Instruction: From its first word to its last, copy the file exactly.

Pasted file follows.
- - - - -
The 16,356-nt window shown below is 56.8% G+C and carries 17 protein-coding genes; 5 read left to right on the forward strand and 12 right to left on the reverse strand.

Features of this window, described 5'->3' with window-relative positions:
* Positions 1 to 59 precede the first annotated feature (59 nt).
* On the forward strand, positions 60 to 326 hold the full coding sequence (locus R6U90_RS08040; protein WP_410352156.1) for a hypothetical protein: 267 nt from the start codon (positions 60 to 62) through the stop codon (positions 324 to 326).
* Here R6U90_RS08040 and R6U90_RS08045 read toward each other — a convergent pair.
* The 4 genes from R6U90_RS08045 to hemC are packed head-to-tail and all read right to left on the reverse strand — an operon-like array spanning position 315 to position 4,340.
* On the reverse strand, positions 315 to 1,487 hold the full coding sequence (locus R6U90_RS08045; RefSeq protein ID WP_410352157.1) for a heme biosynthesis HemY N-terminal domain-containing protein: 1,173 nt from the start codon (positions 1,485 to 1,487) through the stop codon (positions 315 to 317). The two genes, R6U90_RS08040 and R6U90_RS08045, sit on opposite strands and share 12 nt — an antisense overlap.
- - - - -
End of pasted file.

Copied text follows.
The 16,356-nt window shown below is 56.8% G+C and carries 17 protein-coding genes; 5 read left to right on the forward strand and 12 right to left on the reverse strand.

Features of this window, described 5'->3' with window-relative positions:
* Positions 1 to 59 precede the first annotated feature (59 nt).
* On the forward strand, positions 60 to 326 hold the full coding sequence (locus R6U90_RS08040; protein WP_410352156.1) for a hypothetical protein: 267 nt from the start codon (positions 60 to 62) through the stop codon (positions 324 to 326).
* Here R6U90_RS08040 and R6U90_RS08045 read toward each other — a convergent pair.
* The 4 genes from R6U90_RS08045 to hemC are packed head-to-tail and all read right to left on the reverse strand — an operon-like array spanning position 315 to position 4,340.
* On the reverse strand, positions 315 to 1,487 hold the full coding sequence (locus R6U90_RS08045; RefSeq protein ID WP_410352157.1) for a heme biosynthesis HemY N-terminal domain-containing protein: 1,173 nt from the start codon (positions 1,485 to 1,487) through the stop codon (positions 315 to 317). The two genes, R6U90_RS08040 and R6U90_RS08045, sit on opposite strands and share 12 nt — an antisense overlap.